Sunday, August 31, 2014

fraud and technology

 Witchcraft to the ignorant, .... Simple science to the learned!
Any sufficiently advanced technology is indistinguishable from magic.

"Magic" dominates modern spinning.  Spinners of fine threads claim to be working with singles that are bundles of only 5 staples. This claim evaporates into fraud when the light of science and technology is turned on it. For example one of the spinners of Orenburg lace tells us that her singles contain only 5 fibers. However these singles have a grist of about 30,000 ypp, Orenburg fibers have a  spin count of about 60,000 ypp, so we know her singles are bundles of about 40 fibers. Such singles are then plied (or more precisely, core spun) with silk.

A beginner that attempts to spin singles that are only 5 staples thick will fail, because that is not how one makes such yarns. For one thing, a single of Orenburg fiber that is only 10 fibers thick has a grist of 120,000 ypp (240 meters/gram or 350 wpi). Even with plies of silk to stabilize it, it is too thin.  In a knit pattern, it just disappears.  And it is very fragile. A single with only 5 fibers would be much thinner and much more fragile.  The puff about 5 fibers is bluff trying to support a world of magic, where people do not do STEM.

Saying that there are only 5 fibers in Orenburg lace singles is a lie.  In particular, it is not fair to beginning spinners.  Such lies are one reason I am so resentful against the spinning establishment. 
In fact, an 80s single from a fine fiber such as Rambouillet is actually going to be thinner than an Orenburg lace single. The 80s will have a grist of about 45,000 ypp, while the Orenburg lace single has a grist of about 30,000 ypp.  The 80s single is worsted spun and has a compact nature, while the Orenburg is woolen with a soft halo around it.  Thus, both by grist and visual appearance, the the 80s single is thinner than the Orenburg lace single.

Granted that an 80s single is not as soft as an Orenburg lace single, but it is thinner, and with the right tools, it is faster and easier to spin.  In my world, "softness" is not the only virtue.


Dr Gan Sei said...

So the idiot who still doesn't know what 'staple' means, after years of corrections, is accusing others of being incapable of learning.

Enough projection for a drive-in.

Margaret said...

It is a stretch to link those articles to spinning ability.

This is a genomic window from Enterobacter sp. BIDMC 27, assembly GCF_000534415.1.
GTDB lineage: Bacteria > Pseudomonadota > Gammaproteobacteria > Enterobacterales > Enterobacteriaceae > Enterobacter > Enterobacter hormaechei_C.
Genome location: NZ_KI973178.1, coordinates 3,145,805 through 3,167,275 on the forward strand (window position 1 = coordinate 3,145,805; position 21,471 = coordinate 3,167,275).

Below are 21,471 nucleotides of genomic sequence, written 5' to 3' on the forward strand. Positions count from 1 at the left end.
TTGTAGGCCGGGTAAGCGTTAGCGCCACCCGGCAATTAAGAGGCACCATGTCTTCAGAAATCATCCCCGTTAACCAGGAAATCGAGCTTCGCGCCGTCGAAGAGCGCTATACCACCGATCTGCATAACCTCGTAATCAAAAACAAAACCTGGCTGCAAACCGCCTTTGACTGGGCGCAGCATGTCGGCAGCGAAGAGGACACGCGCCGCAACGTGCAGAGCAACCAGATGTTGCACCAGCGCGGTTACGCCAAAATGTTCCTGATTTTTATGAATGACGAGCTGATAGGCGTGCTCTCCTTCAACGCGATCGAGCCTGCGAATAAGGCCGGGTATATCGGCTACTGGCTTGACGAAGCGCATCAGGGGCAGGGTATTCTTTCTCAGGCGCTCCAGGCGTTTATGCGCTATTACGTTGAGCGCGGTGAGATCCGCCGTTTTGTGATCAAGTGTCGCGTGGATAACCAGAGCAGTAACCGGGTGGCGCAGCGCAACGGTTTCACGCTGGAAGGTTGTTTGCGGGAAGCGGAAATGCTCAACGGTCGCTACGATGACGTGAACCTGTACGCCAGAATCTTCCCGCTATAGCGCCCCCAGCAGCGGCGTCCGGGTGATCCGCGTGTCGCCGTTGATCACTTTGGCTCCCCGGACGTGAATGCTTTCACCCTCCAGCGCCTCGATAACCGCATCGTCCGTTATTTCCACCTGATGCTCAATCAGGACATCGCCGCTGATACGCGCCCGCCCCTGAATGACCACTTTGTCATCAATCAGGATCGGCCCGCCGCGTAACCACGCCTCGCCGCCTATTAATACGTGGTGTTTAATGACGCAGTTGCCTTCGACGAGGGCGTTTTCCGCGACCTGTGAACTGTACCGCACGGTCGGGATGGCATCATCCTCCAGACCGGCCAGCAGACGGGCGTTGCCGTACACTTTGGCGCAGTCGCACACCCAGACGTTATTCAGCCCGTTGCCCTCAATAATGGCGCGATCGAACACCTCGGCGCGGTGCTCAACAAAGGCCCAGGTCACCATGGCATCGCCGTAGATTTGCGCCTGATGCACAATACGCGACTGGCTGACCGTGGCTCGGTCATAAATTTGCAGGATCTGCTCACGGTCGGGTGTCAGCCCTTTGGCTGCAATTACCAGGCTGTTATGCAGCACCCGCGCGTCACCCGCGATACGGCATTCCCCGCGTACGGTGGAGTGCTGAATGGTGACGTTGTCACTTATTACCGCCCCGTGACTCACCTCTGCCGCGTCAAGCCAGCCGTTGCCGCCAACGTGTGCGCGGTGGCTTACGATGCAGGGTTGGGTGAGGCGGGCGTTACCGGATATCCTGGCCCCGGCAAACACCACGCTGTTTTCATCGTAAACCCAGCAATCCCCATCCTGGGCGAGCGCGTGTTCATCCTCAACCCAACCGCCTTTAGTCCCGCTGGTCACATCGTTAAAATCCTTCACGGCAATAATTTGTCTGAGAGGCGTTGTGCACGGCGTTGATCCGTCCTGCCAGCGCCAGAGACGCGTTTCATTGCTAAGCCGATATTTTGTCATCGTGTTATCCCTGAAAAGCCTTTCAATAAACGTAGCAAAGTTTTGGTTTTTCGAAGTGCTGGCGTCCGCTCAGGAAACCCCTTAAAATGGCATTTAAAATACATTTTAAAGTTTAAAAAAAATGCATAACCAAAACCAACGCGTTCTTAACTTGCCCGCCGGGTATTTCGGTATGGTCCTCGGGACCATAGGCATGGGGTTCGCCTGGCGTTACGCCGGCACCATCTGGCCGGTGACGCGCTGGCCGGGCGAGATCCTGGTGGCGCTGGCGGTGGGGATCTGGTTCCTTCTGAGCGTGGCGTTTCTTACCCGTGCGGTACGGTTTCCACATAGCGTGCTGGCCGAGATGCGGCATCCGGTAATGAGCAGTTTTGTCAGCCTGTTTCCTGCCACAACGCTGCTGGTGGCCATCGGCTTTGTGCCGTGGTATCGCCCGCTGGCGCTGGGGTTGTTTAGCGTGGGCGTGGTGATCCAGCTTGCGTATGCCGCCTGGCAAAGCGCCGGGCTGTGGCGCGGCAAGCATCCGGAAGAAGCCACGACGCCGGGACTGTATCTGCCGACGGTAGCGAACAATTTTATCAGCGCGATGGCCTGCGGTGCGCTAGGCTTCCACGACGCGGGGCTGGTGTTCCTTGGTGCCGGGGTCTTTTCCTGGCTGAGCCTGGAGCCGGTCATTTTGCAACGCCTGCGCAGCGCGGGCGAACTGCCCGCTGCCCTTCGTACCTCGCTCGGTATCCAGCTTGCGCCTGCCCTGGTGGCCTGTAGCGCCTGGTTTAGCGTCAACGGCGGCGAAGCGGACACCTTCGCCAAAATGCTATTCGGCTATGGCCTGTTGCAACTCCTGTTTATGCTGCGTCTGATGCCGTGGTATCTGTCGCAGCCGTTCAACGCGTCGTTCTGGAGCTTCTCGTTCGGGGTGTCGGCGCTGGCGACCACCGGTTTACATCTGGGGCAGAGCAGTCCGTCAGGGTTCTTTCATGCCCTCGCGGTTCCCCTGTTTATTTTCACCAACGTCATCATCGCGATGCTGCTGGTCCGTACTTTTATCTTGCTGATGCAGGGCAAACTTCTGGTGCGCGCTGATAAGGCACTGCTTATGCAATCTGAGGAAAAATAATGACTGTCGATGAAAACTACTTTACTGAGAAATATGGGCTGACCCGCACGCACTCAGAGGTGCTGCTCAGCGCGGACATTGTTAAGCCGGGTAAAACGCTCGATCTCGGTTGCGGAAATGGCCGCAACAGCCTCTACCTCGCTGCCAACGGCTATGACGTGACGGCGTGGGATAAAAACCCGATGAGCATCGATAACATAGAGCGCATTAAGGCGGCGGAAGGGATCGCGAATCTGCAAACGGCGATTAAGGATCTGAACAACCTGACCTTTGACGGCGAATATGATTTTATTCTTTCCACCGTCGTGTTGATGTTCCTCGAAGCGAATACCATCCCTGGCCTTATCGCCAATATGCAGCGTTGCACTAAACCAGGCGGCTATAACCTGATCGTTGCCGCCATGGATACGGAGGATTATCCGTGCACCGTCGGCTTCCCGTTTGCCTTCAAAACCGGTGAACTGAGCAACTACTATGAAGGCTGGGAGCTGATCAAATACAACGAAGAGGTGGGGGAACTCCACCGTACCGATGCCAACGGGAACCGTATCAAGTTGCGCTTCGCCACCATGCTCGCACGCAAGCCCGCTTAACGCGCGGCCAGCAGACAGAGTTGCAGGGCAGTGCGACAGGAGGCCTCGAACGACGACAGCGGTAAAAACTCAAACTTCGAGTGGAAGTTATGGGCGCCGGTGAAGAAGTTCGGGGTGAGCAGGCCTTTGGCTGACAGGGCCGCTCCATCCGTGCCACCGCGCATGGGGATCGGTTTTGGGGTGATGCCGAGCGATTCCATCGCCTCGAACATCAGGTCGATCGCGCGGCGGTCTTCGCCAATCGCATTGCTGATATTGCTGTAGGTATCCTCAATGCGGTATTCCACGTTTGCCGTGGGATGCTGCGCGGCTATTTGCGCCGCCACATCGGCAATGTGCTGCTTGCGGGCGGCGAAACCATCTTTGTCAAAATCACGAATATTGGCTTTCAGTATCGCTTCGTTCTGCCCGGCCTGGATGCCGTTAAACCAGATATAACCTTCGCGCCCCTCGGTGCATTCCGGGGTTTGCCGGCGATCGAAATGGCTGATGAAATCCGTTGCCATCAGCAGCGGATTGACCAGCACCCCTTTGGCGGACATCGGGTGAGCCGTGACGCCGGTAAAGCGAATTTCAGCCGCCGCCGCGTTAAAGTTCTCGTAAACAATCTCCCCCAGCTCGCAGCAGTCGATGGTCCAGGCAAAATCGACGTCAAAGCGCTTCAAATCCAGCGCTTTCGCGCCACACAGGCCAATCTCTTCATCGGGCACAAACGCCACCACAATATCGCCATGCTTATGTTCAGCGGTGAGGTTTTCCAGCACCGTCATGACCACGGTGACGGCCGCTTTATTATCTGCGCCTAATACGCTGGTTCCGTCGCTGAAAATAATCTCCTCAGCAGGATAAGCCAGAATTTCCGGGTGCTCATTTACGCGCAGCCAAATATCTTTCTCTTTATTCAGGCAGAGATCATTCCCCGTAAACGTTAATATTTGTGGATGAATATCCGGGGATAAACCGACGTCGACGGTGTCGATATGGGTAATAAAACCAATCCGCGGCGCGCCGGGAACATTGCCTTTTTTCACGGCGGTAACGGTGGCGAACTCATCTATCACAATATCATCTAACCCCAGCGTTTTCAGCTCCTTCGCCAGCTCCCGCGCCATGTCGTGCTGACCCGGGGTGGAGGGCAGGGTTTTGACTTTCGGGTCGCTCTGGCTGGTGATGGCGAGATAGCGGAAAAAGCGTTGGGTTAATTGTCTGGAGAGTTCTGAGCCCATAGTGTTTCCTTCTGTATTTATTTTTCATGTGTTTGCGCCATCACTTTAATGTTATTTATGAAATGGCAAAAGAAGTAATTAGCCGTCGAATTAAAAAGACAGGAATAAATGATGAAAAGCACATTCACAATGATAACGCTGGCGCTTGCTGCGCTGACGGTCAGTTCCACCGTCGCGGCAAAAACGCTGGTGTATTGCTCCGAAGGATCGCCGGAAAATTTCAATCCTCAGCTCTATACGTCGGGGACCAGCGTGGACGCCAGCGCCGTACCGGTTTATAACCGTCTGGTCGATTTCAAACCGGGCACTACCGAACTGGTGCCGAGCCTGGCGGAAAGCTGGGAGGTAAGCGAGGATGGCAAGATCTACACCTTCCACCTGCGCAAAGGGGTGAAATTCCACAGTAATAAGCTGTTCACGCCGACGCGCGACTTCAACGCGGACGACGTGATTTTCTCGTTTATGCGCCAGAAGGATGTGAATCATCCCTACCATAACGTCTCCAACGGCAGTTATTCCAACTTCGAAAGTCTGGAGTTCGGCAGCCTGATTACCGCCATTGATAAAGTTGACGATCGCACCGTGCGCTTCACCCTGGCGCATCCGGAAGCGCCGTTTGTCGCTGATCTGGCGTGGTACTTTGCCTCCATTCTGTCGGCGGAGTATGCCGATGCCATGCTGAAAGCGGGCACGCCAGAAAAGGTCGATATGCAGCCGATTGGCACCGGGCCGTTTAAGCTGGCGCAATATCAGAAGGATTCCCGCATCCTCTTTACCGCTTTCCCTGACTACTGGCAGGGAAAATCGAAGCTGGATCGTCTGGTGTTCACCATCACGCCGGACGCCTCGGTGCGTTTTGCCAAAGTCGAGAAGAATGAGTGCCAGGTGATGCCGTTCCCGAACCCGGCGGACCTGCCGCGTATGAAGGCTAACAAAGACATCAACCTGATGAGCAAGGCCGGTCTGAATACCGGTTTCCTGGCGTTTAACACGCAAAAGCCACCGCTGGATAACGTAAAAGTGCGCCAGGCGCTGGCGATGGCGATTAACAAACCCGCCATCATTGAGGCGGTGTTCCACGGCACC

Have you matched any of the spinning done by the winners of the Bothwell Challenge?

And what is with links that don't link and the wild changes of font sizes?

Aaron said...

Staple - both OED and Alden's Big Book give "single fiber" as the preferred meaning/usage of staple (even in reference to wool.)

Staple as a lock of wool is indeed a secondary usage, but I do not see this useage in books that seem accurate, and well edited.

Aaron said...

When I intended to enter Bothwell, I spun a few hundred yards of single in the 220 m/gram range (average 7 or 8 fibers) and made a couple of hundred yards of 2-ply in the 100 m/g range. I was working on packaging when I got sick.

In prototyping the 50 mm flier whorls, on one I cut too deep and came up with a whorl set for 35 tpi. It performs much better than the equipment that I was using when I was intending to enter Bothwell.

All of a sudden spinning in the range of less than 10 fibers became trivial. I was able to make enough of such yarns to test their properties, and I lost interest.

A high powered stereo jeweler's loupe allows one to easily see the process. The downside is limited field of vision results in eye fatigue as the yarn rapidly moves across the field of vision.

I am looking for better textiles. I find that 80s (45,000 ypp/ 200 wpi/ 90 m/gram) is as fine a single as is needed for practical textiles. Frankly, I do not know many spinners that can sit down and spin 80s in useful quantities.

Sorry about the formating, it did not show up in the text editor I was using, and I posted it without checking.

Dr Gan Sei said...

Staple is not synonymous with lock, either.

Aaron said...

Dear Dr Gan Sei,

All of my teachers use their real names, that would include Alden Amos, all the editors of the Oxford English Dictionary, Judith MacKenzie, Howard Priestman, J. A. Lapp, and etc.

The meaning of my discussion on "fines" does not turn on the difference between "fiber" and "staple." If I was discussing the engineering of industrial wool spinning equipment, then the difference between fiber and staple would be critical. It does not matter one whit if I spin a single of 20 fibers or a single of 20 staples. The second simply comes from a better sorted and graded batch of wool

By and large I find the modern spinning literature to ignore real differences and make distinctions without a difference.

You are an excellent example of such writing.